Like individual consumers, businesses and organisation of all kinds, banks need their own mechanism to transfer funds and settle inter-bank transaction-such as borrowing from and lending to other banks-and customer transactions. As the banker to banks, the Reserve Bank fulfills this role.


Banks are required to maintain a portion of their demand and time liabilities as cash reserves with the Reserve Bank. For this purpose, they need to maintain accounts with the Reserve Bank. They also need to keep accounts with the Reserve Bank for settling inter-bank obligations, such as, clearing transactions of individual bank customers who have their accounts with different banks or clearing money market transactions between two banks, buying and selling securities and foreign currencies.

In order to facilitate a smooth inter-bank transfer of funds, or to make payments and to receive funds on their behalf, banks need a common banker. By providing the facility of opening accounts for banks, the Reserve Bank becomes this common banker, known as ‘Banker to Banks’ function. The function is performed through the Deposit Accounts Department (DAD) at the Reserve Bank’s Regional offices. The Department of Government and Bank Accounts oversees this function and formulates policy and issues operational instructions to DAD.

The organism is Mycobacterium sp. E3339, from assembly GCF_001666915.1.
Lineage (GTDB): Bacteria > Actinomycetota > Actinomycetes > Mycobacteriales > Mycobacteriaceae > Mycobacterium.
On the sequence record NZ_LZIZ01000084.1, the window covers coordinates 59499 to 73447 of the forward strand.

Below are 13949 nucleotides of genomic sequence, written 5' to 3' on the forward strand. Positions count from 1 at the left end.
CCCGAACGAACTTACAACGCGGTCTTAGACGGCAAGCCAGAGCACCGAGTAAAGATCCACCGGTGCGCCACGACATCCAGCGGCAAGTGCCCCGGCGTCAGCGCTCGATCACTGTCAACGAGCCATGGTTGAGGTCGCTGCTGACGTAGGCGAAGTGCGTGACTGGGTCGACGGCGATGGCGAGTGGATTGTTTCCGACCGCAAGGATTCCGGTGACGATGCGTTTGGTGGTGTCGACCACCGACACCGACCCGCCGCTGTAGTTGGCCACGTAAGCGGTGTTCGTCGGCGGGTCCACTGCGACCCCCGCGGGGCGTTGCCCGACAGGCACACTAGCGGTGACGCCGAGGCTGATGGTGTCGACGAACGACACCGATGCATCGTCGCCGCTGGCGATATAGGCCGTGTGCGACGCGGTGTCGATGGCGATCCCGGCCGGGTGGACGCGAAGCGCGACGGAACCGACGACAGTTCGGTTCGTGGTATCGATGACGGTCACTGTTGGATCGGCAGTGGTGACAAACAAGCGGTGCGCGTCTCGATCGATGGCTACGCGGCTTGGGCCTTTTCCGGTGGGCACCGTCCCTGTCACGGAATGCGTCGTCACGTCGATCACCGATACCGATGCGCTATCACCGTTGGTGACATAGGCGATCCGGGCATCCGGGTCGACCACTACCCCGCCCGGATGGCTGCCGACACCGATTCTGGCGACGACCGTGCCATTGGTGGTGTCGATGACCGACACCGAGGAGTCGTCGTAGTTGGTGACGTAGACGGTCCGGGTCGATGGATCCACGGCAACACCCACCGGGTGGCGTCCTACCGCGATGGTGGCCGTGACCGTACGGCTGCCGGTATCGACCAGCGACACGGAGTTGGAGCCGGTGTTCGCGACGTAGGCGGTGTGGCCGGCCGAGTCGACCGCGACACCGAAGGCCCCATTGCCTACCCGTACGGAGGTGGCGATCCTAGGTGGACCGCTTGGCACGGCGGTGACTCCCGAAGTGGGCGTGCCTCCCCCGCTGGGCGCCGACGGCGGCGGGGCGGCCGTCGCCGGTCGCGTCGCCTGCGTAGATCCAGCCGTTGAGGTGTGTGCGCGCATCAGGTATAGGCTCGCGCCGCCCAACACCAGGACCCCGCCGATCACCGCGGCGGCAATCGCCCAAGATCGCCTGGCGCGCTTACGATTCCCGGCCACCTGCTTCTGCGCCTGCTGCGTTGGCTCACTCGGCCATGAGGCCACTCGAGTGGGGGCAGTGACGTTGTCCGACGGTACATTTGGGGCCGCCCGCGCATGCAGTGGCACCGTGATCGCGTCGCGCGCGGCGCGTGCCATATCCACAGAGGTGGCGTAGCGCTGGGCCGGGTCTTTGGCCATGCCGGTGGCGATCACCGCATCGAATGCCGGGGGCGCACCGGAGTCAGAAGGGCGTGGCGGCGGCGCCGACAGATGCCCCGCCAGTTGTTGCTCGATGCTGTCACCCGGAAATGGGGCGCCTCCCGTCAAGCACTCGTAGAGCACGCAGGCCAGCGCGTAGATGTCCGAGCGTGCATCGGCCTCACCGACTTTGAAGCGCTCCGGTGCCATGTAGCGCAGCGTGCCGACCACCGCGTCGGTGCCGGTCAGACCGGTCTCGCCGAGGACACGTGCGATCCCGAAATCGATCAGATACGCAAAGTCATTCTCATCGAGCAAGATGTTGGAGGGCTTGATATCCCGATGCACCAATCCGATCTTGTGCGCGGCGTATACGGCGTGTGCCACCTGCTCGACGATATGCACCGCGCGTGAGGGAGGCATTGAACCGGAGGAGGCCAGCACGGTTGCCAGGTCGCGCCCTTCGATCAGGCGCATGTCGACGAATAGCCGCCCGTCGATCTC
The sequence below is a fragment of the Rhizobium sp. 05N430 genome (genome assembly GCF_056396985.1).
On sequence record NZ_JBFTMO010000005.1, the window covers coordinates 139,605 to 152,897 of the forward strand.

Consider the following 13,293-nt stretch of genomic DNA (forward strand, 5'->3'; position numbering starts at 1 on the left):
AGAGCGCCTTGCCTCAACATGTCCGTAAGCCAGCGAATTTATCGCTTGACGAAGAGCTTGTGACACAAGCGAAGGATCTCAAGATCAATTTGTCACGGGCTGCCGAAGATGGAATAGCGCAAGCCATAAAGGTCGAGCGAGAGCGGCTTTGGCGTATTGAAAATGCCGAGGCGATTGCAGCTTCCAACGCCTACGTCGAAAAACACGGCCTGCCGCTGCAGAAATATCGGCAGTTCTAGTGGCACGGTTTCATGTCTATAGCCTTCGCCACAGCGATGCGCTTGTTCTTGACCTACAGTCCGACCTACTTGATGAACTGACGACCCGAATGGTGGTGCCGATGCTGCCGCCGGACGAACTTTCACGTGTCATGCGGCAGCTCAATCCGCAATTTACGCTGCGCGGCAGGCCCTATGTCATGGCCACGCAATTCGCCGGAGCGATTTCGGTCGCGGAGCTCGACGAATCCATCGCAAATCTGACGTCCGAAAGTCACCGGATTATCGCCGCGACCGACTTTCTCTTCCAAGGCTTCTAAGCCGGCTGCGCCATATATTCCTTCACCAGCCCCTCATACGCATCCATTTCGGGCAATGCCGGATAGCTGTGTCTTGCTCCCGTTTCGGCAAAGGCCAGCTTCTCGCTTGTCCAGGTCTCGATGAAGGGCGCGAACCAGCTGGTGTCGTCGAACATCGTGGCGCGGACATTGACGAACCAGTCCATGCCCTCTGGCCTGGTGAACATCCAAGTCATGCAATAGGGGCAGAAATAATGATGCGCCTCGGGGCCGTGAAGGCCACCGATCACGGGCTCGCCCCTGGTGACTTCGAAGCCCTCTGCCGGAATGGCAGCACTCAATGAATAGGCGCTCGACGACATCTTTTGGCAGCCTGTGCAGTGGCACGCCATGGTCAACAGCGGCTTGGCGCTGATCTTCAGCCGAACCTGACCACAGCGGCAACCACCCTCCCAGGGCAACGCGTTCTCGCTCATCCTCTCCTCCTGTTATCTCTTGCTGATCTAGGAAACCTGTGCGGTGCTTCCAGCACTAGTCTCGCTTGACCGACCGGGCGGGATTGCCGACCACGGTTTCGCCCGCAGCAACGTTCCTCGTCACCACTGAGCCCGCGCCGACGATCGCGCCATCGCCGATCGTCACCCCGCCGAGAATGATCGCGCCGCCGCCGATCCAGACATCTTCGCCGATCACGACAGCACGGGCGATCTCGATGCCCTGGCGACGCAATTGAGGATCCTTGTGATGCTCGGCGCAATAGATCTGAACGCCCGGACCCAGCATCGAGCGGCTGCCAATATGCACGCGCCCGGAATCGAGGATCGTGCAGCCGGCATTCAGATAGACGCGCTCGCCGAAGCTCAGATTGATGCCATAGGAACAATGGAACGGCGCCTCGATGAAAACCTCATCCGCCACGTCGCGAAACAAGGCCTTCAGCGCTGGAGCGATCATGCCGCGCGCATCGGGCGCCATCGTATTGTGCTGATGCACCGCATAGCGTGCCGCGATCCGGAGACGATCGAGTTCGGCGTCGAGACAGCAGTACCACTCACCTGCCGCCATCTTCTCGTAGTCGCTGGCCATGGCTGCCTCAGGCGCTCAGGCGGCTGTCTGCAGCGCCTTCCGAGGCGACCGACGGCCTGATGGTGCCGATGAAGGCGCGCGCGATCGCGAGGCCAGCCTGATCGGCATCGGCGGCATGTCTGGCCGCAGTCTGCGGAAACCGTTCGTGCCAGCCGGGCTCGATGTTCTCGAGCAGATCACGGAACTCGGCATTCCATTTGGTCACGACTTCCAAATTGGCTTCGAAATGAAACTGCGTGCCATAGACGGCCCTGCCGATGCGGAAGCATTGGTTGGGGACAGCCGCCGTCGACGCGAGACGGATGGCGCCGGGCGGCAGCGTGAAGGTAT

Reserve Bank as Banker to Banks

Lender of Last Resort

Few initiatives

As Banker to Banks, the Reserve Bank focusses on:

  • Enabling smooth, swift and seamless clearing and settlement of inter-bank
  • Providing an efficient means of funds transfer for banks
  • Enabling banks to maintain their accounts with the Reserve Bank forstatutory reserve requirements and maintenance of transaction balances
  • Acting as a lender of last resort